My new 27″ ultra-high-def monitor arrived from Amazon last week. It came in the usual corrugated Amazon box with loose paper stuffed around the edges, cushioning the jewel within.
But I’m not talking about the monitor itself. I’m talking about the box in which Dell packs the monitor.
In the old days, delicate electronics shipped with custom-molded styrofoam inserts. Many still do. It’s strong, light – and pretty awful for the environment. So companies have experimented with alternatives such as rigid plastic and molded paper pulp inserts (think egg cartons) that can be recycled or, even better, composted like the kind our client Be Green Packaging makes.
As long as two decades ago, that innovator Apple Computer shipped its G3 Powerbook laptops suspended in the box by interlocking air-filled sacs. An amazing unboxing experience if there ever was one.
Wanting to top that, our firm worked with a packaging engineer to create the box for the Qbe, an early tablet computer. It was held in a sandwich of very tough, clear elastic film that suspended the product inside the box, holding it away from the sides and functioning as a shock absorber during shipment. Also cool.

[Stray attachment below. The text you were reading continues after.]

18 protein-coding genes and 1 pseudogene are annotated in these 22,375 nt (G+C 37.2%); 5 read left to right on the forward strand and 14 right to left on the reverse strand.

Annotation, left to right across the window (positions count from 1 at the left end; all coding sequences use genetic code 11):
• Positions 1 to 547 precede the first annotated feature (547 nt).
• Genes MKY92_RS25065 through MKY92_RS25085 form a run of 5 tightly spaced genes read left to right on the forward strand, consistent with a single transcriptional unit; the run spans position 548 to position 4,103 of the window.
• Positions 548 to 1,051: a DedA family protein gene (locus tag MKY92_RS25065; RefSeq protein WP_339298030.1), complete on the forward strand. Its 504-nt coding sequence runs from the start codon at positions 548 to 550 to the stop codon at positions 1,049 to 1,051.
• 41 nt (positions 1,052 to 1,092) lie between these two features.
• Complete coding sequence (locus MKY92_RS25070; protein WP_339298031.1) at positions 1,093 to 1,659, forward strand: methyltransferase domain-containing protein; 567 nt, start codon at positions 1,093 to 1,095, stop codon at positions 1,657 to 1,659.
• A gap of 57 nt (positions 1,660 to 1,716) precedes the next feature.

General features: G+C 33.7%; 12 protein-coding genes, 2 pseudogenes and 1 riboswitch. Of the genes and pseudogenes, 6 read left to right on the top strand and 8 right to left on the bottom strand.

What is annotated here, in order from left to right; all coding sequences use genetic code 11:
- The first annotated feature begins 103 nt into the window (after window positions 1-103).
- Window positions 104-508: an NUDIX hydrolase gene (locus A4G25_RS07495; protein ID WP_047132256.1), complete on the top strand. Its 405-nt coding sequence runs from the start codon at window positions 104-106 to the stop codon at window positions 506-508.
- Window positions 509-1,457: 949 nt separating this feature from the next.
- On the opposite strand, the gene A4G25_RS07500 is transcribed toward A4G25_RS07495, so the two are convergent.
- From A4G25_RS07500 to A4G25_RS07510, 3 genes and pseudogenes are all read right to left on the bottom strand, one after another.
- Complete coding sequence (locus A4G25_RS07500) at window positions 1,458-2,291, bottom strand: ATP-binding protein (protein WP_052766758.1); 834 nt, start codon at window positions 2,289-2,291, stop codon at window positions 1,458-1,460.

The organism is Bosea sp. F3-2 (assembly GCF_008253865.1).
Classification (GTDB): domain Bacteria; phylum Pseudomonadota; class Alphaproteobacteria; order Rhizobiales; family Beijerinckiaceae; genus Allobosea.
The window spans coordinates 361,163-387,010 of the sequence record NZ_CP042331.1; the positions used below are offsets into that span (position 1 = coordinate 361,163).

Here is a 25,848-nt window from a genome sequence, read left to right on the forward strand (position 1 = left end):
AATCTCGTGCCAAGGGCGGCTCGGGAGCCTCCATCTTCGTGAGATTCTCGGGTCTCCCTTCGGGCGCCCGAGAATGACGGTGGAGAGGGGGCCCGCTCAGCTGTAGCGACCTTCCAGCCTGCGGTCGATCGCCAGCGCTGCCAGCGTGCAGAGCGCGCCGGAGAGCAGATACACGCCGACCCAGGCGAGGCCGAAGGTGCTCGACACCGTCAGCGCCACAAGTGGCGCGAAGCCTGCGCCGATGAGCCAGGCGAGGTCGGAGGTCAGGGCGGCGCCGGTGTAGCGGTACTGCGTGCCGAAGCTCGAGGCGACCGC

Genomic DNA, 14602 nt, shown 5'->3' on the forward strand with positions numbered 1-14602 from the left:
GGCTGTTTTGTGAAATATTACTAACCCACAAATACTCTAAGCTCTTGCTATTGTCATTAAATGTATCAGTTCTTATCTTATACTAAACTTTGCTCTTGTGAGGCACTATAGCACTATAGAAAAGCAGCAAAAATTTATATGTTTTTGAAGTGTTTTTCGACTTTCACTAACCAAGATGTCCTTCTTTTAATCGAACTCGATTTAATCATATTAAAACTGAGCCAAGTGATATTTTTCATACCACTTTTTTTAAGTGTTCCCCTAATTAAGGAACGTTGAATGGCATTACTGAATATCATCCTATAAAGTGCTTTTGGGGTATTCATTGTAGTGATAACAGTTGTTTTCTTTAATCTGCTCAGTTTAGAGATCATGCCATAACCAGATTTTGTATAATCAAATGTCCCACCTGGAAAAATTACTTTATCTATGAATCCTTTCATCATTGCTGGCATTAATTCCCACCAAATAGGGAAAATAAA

My new Dell monitor, however, used corrugated cardboard to protect itself on its way to me. Pretty old school. But the fascinatingly intricate die-cuts create locking tabs that hold together the necessary shapes with no glue, no tape. They pop into slots and create powerful, rigid support elements that you could drive over with a tank. I discovered this as I was breaking the box down for recycling. Whole sections of the structure simple unhook, unroll, and turn back into flat sheets. It really is a magnificently executed solution.
Design thinking applies to almost anything, but certainly to the problem of creating strong, light shipping materials that don’t destroy the planet. I wonder what’s next?
[Sculpture by Mark Langan]